- SD29 (Diamond Bar-Fullerton): $29,344 for mail to SUPPORT Ling Ling Chang (R) by California Alliance for Progress and Education (Cumulative total: $656,891)
- SD29 (Diamond Bar-Fullerton): $24,121 for mail to OPPOSE Ling Ling Chang (R) by Opportunity PAC (labor) (Cumulative total: $342,735)
- SD29 (Diamond Bar-Fullerton: $61,211 for mail to SUPPORT Ling Ling Chang (R) by Coalition to Restore California's Middle Class, Including Energy Companies who Produce Gas, Oil, Jobs and Pay Taxes (Cumulative total: $718,726)
- SD29 (Diamond Bar-Fullerton: $61,211 for mail to OPPOSE Josh Newman (D) by Coalition to Restore California's Middle Class, Including Energy Companies who Produce Gas, Oil, Jobs and Pay Taxes (Cumulative total: $1,850,838)
- SD37 (Anaheim Hills-Irvine-OC beach cities): $6,880 for mail to SUPPORT Dave Min (D) by California Professional Firefighters (Cumulative total: $34,400)
- SD37 (Anaheim Hills-Irvine-OC beach cities): $11,000 for online ads to SUPPORT Dave Min (D) by National Union of Healthcare Workers Candidate Committee for Quality Patient Care and Union Democracy
- SD37 (Anaheim Hills-Irvine-OC beach cities): $81,536 for mail to OPPOSE John M.W. Moorlach (R) by Opportunity PAC (labor) (Cumulative total: $759,785)
- SD37 (Anaheim Hills-Irvine-OC beach cities): $162,876 for mail to OPPOSE John M.W. Moorlach by California Correctional Peace Officers Association (Cumulative total: $162,876)
- AD13 (Stockton): $9,000 for online ads to SUPPORT Kathy Miller (D) by National Union of Healthcare Workers Candidate Committee for Quality Patient Care and Union Democracy
- AD35 (San Luis Obispo): $31,197 for polling, mail to SUPPORT Jordan Cunningham (R) by California Dental Association
- AD38 (Santa Clarita): $20,653 for mail to SUPPORT Suzette Martinez Valladeres (R) by Cooperative of American Physicians
- AD55 (Diamond Bar-Yorba Linda): $9,000 for online ads to SUPPORT Andrew Rodriguez (D) by National Union of Healthcare Workers Candidate Committee for Quality Patient Care and Union Democracy
- AD59 (South Los Angeles): $14,400 for digital ads to SUPPORT Reggie Jones-Sawyer (D) by Communidades Con Reggie Jones-Sawyer for State Assembly 2020, Sponsored by Laborers' International Union (Cumulative total: $43,368)
- AD59 (South Los Angeles): $39,114 for mail to SUPPORT Reggie Jones-Sawyer (D) by Firefighters, Realtors, and Neighbors for a Stronger California (Cumulative total: $112,353)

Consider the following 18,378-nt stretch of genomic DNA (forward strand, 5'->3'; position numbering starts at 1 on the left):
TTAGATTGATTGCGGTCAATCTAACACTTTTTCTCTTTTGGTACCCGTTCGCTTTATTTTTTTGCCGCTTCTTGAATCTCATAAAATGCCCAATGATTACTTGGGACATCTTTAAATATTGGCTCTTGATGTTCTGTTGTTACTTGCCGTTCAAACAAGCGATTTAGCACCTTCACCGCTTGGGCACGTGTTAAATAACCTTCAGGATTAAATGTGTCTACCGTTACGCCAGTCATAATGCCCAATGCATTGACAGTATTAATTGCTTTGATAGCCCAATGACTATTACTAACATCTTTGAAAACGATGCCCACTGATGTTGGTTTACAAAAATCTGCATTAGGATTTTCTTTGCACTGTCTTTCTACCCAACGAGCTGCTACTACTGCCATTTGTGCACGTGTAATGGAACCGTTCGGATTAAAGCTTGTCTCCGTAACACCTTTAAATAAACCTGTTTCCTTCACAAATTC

- AD68 (Irvine): $11,000 for online ads to SUPPORT Melissa Fox (D) by National Union of Healthcare Workers Candidate Committee for Quality Patient Care and Union Democracy
- AD68 (Irvine): $52,781 for mail, digital to OPPOSE Melissa Fox (D) by Keeping Californians Working, a Coalition of Housing Providers, Energy, and Insurance Agents (Cumulative total: $258,691)
- AD72 (Garden Grove-Westminster): $11,000 for online ads to SUPPORT Diedre Thu-Ha Nguyen (D) by National Union of Healthcare Workers Candidate Committee for Quality Patient Care and Union Democracy
- AD74 (OC beach cities): $11,000 for online ads to SUPPORT Cottie Petrie-Norris (D) by National Union of Healthcare Workers Candidate Committee for Quality Patient Care and Union Democracy
Large ballot measure contributions - cash only excluding in-kind contributions
- Yes on 14 (stem cell bond): $1 million from Robert Klein
- Yes on 15 (split roll): $1,025,000 from three donors, including $500,000 each from the California Teachers Association and Open Society Policy Center
- Yes on 16 (affirmative action): $1,076,000 from seven donors, including $1 million from the Open Society Policy Center
- No on 20 (criminal justice): $1,010,000 from two donors, including $1 million from Open Society Policy Center
- No on 21 (rent control): $93,095 from 14 donors
- No on 22 (transportation network companies): $1,491,000 from six donors, including $1.1 million from the California Labor Foundation
- Yes on 24 (consumer privacy): $200,000 from Alistair Mactaggart
Doing the Laundry